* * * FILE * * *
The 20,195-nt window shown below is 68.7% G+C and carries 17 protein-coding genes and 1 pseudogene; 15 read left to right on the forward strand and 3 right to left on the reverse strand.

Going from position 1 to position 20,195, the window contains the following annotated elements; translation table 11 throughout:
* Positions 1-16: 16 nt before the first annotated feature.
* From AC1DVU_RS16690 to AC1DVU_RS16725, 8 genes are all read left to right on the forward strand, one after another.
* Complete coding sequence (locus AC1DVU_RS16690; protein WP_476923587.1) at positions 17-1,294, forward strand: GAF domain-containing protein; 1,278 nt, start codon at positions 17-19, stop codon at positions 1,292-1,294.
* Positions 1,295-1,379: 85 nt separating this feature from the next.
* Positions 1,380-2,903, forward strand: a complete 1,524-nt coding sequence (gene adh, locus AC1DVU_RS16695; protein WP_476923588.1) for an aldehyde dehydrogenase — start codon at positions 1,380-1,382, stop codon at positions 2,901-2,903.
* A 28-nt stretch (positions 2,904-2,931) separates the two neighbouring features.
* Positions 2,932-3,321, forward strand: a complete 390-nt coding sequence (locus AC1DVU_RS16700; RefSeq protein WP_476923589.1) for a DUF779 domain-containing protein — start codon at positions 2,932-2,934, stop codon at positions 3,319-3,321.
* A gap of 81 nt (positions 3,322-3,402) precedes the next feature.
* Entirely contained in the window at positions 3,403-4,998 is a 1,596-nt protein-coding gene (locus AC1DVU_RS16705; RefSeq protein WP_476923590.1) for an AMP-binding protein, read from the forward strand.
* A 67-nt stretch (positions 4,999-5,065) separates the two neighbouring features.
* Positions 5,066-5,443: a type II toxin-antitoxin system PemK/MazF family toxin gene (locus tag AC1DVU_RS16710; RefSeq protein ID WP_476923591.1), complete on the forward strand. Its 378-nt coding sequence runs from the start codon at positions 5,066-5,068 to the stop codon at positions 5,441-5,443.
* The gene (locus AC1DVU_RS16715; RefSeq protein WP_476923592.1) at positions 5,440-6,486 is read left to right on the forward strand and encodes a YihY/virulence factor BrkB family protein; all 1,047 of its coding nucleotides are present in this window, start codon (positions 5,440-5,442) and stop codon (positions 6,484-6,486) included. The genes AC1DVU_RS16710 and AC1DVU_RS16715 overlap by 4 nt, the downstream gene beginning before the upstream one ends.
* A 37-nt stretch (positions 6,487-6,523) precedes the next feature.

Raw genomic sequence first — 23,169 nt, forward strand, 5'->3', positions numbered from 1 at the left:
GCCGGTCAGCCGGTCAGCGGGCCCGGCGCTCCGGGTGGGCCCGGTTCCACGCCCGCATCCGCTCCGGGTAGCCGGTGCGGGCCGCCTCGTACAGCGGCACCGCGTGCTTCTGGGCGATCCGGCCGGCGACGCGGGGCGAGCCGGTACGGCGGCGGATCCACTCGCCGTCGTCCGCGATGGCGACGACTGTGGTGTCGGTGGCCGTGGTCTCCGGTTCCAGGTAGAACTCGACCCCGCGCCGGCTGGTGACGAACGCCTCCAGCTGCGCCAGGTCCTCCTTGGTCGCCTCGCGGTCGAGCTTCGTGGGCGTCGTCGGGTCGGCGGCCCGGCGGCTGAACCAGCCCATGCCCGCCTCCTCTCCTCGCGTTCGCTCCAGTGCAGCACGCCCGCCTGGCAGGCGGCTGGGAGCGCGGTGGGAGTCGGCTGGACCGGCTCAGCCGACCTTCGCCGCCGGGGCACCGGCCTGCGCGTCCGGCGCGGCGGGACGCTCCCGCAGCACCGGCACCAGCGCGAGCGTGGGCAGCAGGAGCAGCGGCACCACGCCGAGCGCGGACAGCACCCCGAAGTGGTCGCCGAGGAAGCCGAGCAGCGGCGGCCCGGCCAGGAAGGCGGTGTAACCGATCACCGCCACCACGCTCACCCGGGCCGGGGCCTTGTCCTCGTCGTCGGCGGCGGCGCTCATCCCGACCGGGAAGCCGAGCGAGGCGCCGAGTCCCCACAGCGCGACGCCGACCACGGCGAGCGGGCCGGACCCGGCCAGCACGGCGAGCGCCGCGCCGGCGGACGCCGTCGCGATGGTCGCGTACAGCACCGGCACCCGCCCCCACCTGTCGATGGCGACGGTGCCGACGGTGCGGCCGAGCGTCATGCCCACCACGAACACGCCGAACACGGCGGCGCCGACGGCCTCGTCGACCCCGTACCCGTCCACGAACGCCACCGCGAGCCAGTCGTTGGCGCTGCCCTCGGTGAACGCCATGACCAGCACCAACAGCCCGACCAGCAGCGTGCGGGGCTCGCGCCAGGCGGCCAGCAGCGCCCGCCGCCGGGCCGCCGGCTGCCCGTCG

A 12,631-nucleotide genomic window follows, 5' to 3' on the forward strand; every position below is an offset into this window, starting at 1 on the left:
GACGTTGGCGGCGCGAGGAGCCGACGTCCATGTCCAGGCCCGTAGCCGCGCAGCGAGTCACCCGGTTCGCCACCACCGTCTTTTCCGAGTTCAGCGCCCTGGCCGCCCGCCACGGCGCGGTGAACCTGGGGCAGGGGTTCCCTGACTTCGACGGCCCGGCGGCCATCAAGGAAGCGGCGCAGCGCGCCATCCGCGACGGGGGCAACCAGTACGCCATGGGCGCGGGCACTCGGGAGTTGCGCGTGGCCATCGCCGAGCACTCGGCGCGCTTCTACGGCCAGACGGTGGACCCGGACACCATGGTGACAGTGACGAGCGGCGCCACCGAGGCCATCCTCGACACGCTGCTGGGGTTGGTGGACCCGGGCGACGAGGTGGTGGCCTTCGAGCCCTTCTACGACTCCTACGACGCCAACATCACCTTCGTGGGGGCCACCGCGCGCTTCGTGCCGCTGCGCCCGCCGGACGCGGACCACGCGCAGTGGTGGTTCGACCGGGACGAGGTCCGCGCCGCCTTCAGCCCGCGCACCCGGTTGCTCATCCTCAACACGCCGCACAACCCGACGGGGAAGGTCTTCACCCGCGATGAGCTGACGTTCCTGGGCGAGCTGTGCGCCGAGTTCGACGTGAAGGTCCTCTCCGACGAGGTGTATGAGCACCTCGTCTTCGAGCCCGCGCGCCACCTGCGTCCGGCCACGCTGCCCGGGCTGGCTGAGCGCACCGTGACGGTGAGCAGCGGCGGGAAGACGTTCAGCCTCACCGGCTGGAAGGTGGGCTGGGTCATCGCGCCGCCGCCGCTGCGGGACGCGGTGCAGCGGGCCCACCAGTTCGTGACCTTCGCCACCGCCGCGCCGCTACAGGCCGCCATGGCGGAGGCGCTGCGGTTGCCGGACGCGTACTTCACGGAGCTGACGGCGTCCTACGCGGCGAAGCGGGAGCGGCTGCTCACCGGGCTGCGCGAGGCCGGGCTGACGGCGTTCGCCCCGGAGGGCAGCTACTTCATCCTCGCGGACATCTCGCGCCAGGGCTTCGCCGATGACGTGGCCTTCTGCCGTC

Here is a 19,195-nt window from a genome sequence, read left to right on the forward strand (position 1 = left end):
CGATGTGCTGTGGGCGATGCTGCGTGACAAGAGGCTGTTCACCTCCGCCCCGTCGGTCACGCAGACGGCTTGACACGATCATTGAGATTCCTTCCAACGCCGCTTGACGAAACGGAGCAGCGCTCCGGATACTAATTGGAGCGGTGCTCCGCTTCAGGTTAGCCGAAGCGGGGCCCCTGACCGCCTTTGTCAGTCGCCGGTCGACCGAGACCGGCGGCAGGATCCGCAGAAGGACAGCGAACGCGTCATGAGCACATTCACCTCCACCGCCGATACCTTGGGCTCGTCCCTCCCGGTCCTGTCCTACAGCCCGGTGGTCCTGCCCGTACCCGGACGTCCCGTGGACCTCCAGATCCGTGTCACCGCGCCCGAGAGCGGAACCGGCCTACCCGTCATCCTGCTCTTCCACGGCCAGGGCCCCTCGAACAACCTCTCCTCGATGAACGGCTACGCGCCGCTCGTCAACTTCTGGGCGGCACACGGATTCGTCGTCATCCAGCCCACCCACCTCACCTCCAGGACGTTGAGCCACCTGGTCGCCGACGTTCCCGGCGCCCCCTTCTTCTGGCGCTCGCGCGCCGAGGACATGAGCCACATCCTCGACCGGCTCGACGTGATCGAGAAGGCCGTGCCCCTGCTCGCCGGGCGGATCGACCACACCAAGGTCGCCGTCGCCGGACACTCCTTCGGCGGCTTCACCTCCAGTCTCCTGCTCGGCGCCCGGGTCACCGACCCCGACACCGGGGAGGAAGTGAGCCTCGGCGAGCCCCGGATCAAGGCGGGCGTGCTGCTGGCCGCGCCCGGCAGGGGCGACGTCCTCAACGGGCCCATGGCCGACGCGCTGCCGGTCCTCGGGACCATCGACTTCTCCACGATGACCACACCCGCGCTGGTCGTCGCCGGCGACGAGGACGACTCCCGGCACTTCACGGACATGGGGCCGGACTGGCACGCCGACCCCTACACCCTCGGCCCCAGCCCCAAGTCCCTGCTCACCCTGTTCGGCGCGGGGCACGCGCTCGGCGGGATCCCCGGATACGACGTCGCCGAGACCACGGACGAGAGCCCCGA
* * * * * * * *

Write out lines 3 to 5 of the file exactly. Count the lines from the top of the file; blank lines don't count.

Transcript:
* Positions 1-16: 16 nt before the first annotated feature.
* From AC1DVU_RS16690 to AC1DVU_RS16725, 8 genes are all read left to right on the forward strand, one after another.
* Complete coding sequence (locus AC1DVU_RS16690; protein WP_476923587.1) at positions 17-1,294, forward strand: GAF domain-containing protein; 1,278 nt, start codon at positions 17-19, stop codon at positions 1,292-1,294.